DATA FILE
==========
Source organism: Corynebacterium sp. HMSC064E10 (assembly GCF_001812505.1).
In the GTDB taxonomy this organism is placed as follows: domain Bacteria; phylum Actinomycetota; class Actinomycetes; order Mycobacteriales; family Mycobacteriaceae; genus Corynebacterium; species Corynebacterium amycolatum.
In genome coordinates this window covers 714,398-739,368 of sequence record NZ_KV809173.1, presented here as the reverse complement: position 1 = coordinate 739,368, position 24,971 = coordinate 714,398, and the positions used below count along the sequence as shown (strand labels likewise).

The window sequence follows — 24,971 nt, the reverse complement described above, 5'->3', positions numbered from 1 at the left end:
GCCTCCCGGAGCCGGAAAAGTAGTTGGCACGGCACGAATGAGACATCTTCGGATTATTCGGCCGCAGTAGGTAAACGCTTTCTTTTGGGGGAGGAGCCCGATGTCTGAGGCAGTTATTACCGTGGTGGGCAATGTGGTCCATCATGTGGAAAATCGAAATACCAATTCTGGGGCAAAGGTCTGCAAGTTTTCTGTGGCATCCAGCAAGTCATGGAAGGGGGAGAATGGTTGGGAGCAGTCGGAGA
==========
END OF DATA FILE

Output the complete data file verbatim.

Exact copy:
Source organism: Corynebacterium sp. HMSC064E10 (assembly GCF_001812505.1).
In the GTDB taxonomy this organism is placed as follows: domain Bacteria; phylum Actinomycetota; class Actinomycetes; order Mycobacteriales; family Mycobacteriaceae; genus Corynebacterium; species Corynebacterium amycolatum.
In genome coordinates this window covers 714,398-739,368 of sequence record NZ_KV809173.1, presented here as the reverse complement: position 1 = coordinate 739,368, position 24,971 = coordinate 714,398, and the positions used below count along the sequence as shown (strand labels likewise).

The window sequence follows — 24,971 nt, the reverse complement described above, 5'->3', positions numbered from 1 at the left end:
GCCTCCCGGAGCCGGAAAAGTAGTTGGCACGGCACGAATGAGACATCTTCGGATTATTCGGCCGCAGTAGGTAAACGCTTTCTTTTGGGGGAGGAGCCCGATGTCTGAGGCAGTTATTACCGTGGTGGGCAATGTGGTCCATCATGTGGAAAATCGAAATACCAATTCTGGGGCAAAGGTCTGCAAGTTTTCTGTGGCATCCAGCAAGTCATGGAAGGGGGAGAATGGTTGGGAGCAGTCGGAGA